Mary, Queen of Scots

In the sixteenth century there was a schism
‘Twixt the English Church and French Catholicism.
The Scots were caught in between
Until there was born a courageous queen.
In Linlithgow Palace little Mary was born,
On December seventh in the dewy morn.
James the Fifth was her unfortunate father
Who found Mary’s birth quite a bother.
And so he died within the week,
And Mary was crowned before she could speak.
While Mary’s mother ruled Scotland’s throne,
Mary sailed away to France alone
To live with her young husband-to-be:
Prince Francis, the son of King Henri.
In France she learned her lessons well,
And all too soon rang the wedding bell.
One April day Mary wed Prince Francis,
They joint their lands with vows and a kiss.
But two years later their dream would end,
Leaving wounds no length of time could mend.
Queen Mary’s beloved Francis suddenly died,
So she sailed for Scotland with the outgoing tide.
Scotland was dreary and bleak to see,
And forebode of the difficult times to be.
The Catholic queen reigned in a Protestant land,
But she ruled it with a steady hand.
Mary’s cousin Elizabeth was a Protestant queen,
But the British Catholics were none too keen.
They doubted Elizabeth’s legitimacy,
To say nothing of her choice of celibacy.
They wanted Mary for Queen instead,
A fact Elizabeth came to dread.
But Mary stayed in her place,
And gave her cousin her desired space.
She strengthened her position and wed again,
Choosing one who seemed the choicest of men.
He was a member of her own family:
One Henry Stewart, the Lord of Darnley.
But he proved witless and unfit to be king,
And Mary regretted his wedding ring.
Mary had a friend named David Riccio
And Darnley thought he was her Romeo.
So Darnley committed the worst of crimes,
And had Riccio stabbed fifty-six times.
Though heartbroken Mary won her husband back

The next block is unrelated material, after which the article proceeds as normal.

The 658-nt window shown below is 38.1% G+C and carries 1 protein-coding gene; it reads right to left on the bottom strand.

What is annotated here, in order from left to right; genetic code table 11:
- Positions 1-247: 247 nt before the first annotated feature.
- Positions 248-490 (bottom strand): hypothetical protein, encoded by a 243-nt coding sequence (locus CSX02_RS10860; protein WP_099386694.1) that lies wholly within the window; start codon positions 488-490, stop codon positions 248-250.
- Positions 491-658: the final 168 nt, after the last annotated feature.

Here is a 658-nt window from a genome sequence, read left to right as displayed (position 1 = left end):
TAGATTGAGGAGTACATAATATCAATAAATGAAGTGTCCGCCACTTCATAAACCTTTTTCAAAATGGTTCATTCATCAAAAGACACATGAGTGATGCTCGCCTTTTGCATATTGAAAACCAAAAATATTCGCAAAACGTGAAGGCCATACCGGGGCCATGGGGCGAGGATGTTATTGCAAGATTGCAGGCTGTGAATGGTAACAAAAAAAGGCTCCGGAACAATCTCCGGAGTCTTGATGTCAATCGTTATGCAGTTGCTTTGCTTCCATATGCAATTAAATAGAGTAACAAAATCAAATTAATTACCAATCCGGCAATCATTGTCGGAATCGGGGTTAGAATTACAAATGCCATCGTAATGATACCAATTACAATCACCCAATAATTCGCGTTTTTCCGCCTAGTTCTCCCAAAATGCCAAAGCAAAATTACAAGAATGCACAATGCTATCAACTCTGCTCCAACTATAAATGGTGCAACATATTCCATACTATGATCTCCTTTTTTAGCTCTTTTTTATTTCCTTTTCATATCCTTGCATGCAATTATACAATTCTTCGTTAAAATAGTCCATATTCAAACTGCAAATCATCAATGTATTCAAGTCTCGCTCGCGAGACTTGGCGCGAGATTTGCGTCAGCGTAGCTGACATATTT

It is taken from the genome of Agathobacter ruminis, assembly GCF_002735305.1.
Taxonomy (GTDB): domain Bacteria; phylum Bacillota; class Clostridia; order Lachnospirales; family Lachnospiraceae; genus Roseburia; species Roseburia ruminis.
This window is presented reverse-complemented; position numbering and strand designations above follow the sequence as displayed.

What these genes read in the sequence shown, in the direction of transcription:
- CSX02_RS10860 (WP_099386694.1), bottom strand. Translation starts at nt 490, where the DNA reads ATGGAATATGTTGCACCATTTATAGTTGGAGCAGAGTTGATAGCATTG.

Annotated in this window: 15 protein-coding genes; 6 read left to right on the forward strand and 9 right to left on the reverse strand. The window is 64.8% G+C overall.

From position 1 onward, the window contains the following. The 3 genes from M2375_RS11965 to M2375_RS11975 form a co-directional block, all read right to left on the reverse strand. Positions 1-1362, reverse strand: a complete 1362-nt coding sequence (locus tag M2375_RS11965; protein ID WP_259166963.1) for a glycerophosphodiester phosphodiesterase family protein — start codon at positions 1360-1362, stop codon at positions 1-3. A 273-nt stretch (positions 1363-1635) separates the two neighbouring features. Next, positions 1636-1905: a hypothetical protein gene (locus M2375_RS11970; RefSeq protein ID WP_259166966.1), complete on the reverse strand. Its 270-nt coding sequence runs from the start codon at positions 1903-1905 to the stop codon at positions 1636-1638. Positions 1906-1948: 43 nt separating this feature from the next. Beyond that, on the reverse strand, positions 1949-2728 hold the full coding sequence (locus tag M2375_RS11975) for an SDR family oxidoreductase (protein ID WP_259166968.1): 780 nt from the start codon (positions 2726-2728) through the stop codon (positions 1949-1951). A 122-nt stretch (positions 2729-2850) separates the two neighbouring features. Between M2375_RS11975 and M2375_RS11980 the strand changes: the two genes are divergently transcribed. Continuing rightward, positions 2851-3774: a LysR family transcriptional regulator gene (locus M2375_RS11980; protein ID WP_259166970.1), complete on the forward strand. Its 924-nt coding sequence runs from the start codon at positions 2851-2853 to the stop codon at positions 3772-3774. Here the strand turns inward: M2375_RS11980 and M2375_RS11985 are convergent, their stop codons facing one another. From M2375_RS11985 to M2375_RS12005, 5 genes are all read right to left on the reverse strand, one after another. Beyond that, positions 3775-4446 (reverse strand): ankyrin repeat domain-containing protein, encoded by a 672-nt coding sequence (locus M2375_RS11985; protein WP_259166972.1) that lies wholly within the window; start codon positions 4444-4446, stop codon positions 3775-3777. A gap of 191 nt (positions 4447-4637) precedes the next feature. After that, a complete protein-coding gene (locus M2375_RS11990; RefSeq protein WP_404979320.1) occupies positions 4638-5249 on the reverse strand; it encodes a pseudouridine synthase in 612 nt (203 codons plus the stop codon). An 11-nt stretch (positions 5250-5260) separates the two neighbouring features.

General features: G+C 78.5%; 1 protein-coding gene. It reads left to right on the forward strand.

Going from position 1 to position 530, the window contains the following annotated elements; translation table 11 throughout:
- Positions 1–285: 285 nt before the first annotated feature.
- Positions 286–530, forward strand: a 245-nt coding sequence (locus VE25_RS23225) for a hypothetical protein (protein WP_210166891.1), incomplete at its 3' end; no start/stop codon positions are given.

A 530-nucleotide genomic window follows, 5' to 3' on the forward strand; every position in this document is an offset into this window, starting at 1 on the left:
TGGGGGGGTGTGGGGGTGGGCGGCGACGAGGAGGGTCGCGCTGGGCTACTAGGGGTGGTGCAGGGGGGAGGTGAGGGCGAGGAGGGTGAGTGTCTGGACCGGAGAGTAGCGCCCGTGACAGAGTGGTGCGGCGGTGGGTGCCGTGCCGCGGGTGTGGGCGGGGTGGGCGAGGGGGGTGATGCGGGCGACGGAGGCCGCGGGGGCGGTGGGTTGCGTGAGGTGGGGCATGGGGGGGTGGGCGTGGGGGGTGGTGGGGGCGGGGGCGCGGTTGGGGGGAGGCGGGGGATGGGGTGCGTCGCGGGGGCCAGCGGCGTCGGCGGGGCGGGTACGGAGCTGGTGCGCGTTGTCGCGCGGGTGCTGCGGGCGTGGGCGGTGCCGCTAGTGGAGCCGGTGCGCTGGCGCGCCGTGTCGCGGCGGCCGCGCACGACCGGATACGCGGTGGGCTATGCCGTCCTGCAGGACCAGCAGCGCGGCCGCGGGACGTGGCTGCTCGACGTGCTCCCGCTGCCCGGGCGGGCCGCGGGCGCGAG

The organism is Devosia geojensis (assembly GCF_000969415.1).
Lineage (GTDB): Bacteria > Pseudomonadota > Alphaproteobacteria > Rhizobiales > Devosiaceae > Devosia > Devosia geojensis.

With something that would put any husband on track.
She gave birth to a beautiful son James,
And swore he was their son despite other claims.
Meanwhile Mary made another male friend,
One who would see to Lord Darnley’s end.
His name was James Hepburn, Lord of Bothwell,
Who decided it was time that Lord Darnley fell.
Darnley was at home in Kirk o’Field
When then and there his fate was sealed.
The house with great force did explode
And Darnley lay dead outside near the road.
However, Queen Mary was struck by no grief,
Indeed she found this to be a great relief.
But she then committed her worst mistake,
By marrying Bothwell, the treacherous snake.
There were many questions about Darnley’s death,
So Mary sought help from Queen Elizabeth.
But Elizabeth responded to this with guile,
By putting her nemesis on murder trial.
Though nothing could be proven either way,
Mary was condemned in England forever to stay.
From her beloved Scotland she was now banned
So for eighteen years her escape was planned.
In Fotheringhay Castle she spent her life,
And embroidered cloth during her time of strife.
Letters she wrote to a young Catholic friend,
But unbeknownst to her each letter she would send
Was read by others in service of the queen,
And all Mary’s schemes were uncovered and seen.
She was tried for plotting against Elizabeth,
And found guilty and sentenced to death.
Dressed in a gown of scarlet red,
She bowed for the executioner to sever her head.
But before he could do this terrible deed
The executioner for forgiveness did plead.
And as he swung and lowered his blade
Her eyes did dim and saw naught but shade.
To this day she hasn’t left our thoughts,
The courageous Mary, Queen of Scots.


Jutras, Marie. “Mary Queen of Scots.” The Catholic Encyclopedia. 2003. 04 May. 2005 <;.

“Mary.” Historic World Leaders. 1994 Biography Resource Center. The Gale Group. 02 May 2005 <;.

“Mary, Queen of Scots.” Encyclopedia of World Biography, 2nd ed. 17 Vols. 1998 Biography Resource Center. The Gale Group. 02 May 2005 <;.

“Mary, Queen of Scots.” U*X*L Biographies. 2003 Student Resource Center. The Gale Group. 04 May 2005 <>&gt;.

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